Education

Fight to Keep Community Day Care Centers Open

June 1, 2015
By Neal Tepel

New York, NY – On May 28th a New York City Council delegation held a demonstration  at City Hall to protest the closing of fourteen City day care centers. The City continues to disregard an outstanding service the daycare centers provide to children and communities.

As a result of the cost cutting by the Administration for Children's Services, thousands of youngsters 2 to 4 are being displaced in many neighborhoods and hundreds of educators unemployed. Lead by Council Member Laurie A. Cumbo and joined by other elected officials and parents of the  fourteen daycare centers  slated for closure, the group urged the Administration for Children's Services to keep the centers doors open.
 
"Stability and a high-quality education are crucial in the intellectual and social development of our children," said Council Member Laurie A. Cumbo, chair of the Committee on Women's Issues. "The closure of our daycare centers would be detrimental to our community and places an undue burden on working families. Our youngest scholars deserve a fair opportunity to learn and excel, not a game of musical chairs with the redistribution of slots."

Earlier this year, the Administration for Children's Services  put forth its EarlyLearn RFP or Request for Proposals. Fourteen EarlyLearn providers did not receive an award from ACS although these centers provide critical education and health services to young children. Without the approval of ACS a city supported daycare center cannot continue to operate. ACS has decided to close these centers as a cost saving measure displacing  thousands of young children and disrupting lives of working families from diverse communities.
 
 "Low-income parents in New York City are worried about making the rent. They're worried about what the summer months will bring for the safety of their children and communities. They're juggling all of these worries, and work and child-rearing. It's stressful and I'm unhappy that the city's management of its childcare contracts is adding to their stress," said Council Member Robert E. Cornegy, Jr., chair of the Committee on Small Business. "Families need and deserve stability in this area of their lives. We need to support them by ensuring that the excellent providers to which they entrust their children continue to serve the communities they know and love. Let's save these slots and save these providers!"

The city is planning to close the following early childhood educational centers:  Young Minds Day Care Center, the Pine Street Day Care Center, the Tremont Crotona Day Care Center, the Mary Walton Children's Center, the Audrey Johnson Day Care Center, the Williamsbridge Day Care, the Nasry Michelin Day Care Center, the Pamela C. Torres Day Care Center, Children's Growing Place, Small World Day Care, Afro-American Parents Day Care Center, and the Colony South Brooklyn Houses. These programs that provide critical services to families and stabilize neighborhoods are targeted for closure by New York City.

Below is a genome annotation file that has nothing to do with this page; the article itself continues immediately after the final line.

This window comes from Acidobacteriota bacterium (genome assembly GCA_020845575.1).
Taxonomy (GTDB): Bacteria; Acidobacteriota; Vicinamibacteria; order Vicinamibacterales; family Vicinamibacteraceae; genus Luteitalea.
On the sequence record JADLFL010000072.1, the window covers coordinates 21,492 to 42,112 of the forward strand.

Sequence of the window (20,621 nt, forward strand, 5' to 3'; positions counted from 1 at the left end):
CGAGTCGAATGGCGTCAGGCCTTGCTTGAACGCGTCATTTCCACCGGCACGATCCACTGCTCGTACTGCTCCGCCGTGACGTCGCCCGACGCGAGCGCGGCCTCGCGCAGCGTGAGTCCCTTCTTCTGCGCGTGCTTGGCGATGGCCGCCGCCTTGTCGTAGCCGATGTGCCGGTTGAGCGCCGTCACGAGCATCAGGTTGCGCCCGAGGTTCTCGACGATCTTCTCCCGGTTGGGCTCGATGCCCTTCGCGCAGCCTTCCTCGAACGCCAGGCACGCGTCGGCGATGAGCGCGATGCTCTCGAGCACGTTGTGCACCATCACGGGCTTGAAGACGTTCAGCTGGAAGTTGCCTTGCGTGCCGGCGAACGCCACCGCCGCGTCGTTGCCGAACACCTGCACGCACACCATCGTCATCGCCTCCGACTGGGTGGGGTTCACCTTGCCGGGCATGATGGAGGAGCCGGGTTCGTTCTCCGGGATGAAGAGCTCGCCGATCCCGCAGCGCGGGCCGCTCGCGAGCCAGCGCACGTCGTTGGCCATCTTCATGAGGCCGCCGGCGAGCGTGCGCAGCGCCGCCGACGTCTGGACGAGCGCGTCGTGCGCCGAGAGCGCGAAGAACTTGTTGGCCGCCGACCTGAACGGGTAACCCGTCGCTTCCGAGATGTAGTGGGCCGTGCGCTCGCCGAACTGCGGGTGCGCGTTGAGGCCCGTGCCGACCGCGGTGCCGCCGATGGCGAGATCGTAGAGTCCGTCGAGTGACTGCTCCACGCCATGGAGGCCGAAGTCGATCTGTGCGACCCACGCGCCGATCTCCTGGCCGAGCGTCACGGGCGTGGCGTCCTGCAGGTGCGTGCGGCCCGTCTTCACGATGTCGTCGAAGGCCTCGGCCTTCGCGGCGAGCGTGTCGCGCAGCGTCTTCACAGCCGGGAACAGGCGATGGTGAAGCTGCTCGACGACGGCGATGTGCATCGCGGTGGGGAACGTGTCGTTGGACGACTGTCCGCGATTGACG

"For more than 30 years, the Young Minds Day Care Center has proudly served the families of Fort Greene, Clinton Hill, and Bedford-Stuyvesant. Our continuity and reliability for childcare services to parents over the past three decades has meant returning generations of family members who have entrusted us with their children. Given our successful track record, the closure of this Center would be a devastating loss for more than 100 families who deserve universal Pre-K, childcare services, and after-school programming within their communities," said Claudette Macey, executive director, Fort Greene Council, Inc.

Day care centers help to make neighborhoods  a safe place to raise healthy children and families. Closing sites across the city  disrupts the education and welfare of our youngest New Yorkers. It also creates a heavy burden for parents. Since 2012, ACS has laid waste to many  child care centers. The City needs to stop this slow bleed of our community's early childhood education providers. ACS needs to work with local officials and expand the services not eliminate these programs.
  
"Closing these centers will put many families is dangerous situations, such as paying for unlicensed care or leaving children home alone. In some cases, a parent or guardian will be forced to quit their job to stay home with the kids. There's no better place for our kids during the day than a learning environment. I urge the Mayor and the ACS to reconsider and find funding to keep these day care centers open. In these economic times, the city needs to do all it can to support and encourage families," said Council Member Andy King, co-chair of the Black, Latino and Asian Caucus.

May 30, 2015

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